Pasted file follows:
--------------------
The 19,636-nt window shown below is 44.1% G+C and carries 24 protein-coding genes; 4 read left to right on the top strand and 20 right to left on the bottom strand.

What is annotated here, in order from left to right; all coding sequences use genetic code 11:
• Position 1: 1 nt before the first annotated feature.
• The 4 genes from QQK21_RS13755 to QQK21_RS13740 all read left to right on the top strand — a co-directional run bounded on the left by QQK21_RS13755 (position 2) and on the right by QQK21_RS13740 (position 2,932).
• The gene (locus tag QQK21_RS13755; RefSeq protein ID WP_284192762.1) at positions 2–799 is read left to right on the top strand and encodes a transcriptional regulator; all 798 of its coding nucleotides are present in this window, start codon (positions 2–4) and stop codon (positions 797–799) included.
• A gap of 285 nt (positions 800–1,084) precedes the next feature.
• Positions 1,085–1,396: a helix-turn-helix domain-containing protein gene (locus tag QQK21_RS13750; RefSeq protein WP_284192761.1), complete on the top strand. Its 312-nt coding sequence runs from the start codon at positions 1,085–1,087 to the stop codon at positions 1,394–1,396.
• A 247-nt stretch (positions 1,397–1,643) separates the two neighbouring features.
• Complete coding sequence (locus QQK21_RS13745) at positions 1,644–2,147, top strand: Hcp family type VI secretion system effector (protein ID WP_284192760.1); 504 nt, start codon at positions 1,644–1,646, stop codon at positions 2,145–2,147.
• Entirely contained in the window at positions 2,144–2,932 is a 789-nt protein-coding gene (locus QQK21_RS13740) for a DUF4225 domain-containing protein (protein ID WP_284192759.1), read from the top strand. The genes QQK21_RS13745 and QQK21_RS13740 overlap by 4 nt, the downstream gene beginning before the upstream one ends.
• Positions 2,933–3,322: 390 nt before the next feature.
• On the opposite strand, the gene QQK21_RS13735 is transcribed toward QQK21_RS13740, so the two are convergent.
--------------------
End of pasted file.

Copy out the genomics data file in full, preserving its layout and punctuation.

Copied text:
The 19,636-nt window shown below is 44.1% G+C and carries 24 protein-coding genes; 4 read left to right on the top strand and 20 right to left on the bottom strand.

What is annotated here, in order from left to right; all coding sequences use genetic code 11:
• Position 1: 1 nt before the first annotated feature.
• The 4 genes from QQK21_RS13755 to QQK21_RS13740 all read left to right on the top strand — a co-directional run bounded on the left by QQK21_RS13755 (position 2) and on the right by QQK21_RS13740 (position 2,932).
• The gene (locus tag QQK21_RS13755; RefSeq protein ID WP_284192762.1) at positions 2–799 is read left to right on the top strand and encodes a transcriptional regulator; all 798 of its coding nucleotides are present in this window, start codon (positions 2–4) and stop codon (positions 797–799) included.
• A gap of 285 nt (positions 800–1,084) precedes the next feature.
• Positions 1,085–1,396: a helix-turn-helix domain-containing protein gene (locus tag QQK21_RS13750; RefSeq protein WP_284192761.1), complete on the top strand. Its 312-nt coding sequence runs from the start codon at positions 1,085–1,087 to the stop codon at positions 1,394–1,396.
• A 247-nt stretch (positions 1,397–1,643) separates the two neighbouring features.
• Complete coding sequence (locus QQK21_RS13745) at positions 1,644–2,147, top strand: Hcp family type VI secretion system effector (protein ID WP_284192760.1); 504 nt, start codon at positions 1,644–1,646, stop codon at positions 2,145–2,147.
• Entirely contained in the window at positions 2,144–2,932 is a 789-nt protein-coding gene (locus QQK21_RS13740) for a DUF4225 domain-containing protein (protein ID WP_284192759.1), read from the top strand. The genes QQK21_RS13745 and QQK21_RS13740 overlap by 4 nt, the downstream gene beginning before the upstream one ends.
• Positions 2,933–3,322: 390 nt before the next feature.
• On the opposite strand, the gene QQK21_RS13735 is transcribed toward QQK21_RS13740, so the two are convergent.